Later that day, two LAPD detectives came to his home and showed him six-pack photo arrays of potential suspects. Gordon tentatively identified one of the men pictured as the man who had pointed a gun at him during the robbery.
     The next day, March 19, Hernandez went to Gordon's house. After showing Gordon some pictures of potential suspects, the detective allegedly filled out a photo identification report in which he wrote: "Photograph (3) in card (C) looks similar to the robber who also had a gun pointed at me. . . . I will be able to make a positive identification if I see him in person."
     The photo was circled, with Gordon's signature alongside it.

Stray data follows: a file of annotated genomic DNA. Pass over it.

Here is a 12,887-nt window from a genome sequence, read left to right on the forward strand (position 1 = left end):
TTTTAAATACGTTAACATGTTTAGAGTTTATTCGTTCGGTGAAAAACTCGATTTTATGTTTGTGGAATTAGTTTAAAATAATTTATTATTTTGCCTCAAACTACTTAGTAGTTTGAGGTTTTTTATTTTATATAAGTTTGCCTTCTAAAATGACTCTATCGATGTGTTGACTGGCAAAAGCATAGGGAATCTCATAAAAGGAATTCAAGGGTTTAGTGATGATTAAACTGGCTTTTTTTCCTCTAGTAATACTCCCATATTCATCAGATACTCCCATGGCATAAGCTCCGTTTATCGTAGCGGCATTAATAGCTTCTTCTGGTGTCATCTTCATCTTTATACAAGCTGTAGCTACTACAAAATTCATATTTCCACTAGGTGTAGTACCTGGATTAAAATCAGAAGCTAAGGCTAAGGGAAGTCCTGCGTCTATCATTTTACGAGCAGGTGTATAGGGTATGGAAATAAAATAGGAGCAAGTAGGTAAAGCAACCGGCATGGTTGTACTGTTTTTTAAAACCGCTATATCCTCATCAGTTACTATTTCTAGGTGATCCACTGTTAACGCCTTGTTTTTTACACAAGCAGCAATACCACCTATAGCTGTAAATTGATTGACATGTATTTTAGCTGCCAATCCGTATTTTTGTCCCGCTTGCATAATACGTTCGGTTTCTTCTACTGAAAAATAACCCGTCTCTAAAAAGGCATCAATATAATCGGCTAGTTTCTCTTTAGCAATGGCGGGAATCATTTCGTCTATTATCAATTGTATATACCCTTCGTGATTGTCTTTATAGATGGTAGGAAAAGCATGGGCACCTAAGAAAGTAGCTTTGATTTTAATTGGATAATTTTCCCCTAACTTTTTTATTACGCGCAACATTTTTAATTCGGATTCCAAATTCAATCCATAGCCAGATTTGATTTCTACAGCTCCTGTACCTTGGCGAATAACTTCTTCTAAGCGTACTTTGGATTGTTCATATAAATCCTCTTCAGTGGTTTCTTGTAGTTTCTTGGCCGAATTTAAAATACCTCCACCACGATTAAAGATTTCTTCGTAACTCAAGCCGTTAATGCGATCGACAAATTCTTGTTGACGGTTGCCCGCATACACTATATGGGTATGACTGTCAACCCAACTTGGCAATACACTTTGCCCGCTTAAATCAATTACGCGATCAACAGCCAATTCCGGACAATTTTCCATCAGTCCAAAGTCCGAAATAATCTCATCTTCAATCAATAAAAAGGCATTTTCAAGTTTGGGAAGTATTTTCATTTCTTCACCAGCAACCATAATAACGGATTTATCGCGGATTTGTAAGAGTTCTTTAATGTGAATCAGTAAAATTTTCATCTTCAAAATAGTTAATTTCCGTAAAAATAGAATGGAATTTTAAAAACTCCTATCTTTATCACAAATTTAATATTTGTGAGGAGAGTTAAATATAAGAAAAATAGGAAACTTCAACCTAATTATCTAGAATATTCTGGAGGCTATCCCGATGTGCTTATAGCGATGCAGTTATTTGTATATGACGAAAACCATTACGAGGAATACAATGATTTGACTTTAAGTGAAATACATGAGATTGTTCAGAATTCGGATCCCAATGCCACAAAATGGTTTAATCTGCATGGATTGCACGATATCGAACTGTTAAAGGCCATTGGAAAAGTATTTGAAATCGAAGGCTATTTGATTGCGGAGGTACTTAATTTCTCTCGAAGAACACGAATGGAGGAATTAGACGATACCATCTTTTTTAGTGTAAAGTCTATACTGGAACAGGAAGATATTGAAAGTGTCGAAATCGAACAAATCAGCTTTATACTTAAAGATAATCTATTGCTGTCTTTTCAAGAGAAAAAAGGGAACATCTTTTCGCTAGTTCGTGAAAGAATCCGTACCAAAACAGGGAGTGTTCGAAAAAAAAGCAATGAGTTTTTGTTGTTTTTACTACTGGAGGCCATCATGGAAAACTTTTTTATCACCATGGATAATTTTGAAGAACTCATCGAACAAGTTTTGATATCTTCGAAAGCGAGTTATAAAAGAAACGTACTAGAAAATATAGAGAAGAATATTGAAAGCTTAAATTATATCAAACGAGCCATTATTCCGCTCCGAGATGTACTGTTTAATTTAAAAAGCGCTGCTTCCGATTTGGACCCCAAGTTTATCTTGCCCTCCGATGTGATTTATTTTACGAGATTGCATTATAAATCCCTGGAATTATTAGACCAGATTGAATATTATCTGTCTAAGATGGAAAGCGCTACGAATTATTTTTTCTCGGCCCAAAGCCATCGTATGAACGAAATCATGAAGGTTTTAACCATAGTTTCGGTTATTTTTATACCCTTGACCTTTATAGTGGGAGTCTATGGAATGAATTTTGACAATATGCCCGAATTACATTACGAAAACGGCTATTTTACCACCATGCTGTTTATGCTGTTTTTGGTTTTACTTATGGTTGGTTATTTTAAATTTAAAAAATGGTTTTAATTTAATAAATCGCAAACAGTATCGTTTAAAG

"I do not recall signing an inaccurate and untrue statement like this," Gordon said in a sworn declaration he provided to Zlotnik. "I did not see [the second suspect] sufficiently to make an identification and I recall seeing only one gun."
     According to his declaration, Hernandez called him "some time later" and told him it was time to come to court. Gordon said police had earlier promised him the opportunity to view in a live lineup the suspect he had tentatively identified as the man who had held him at gunpoint, so he could be sure he had the right man. Because he had not been given that opportunity, Gordon refused to go to court.
     "It would be a waste of time," he said in his declaration.
     As it turned out, Gordon was right.
     The man police said he had picked out as the second robber--Samuel Davis--was behind bars the day the crime was committed, and therefore could not have been involved.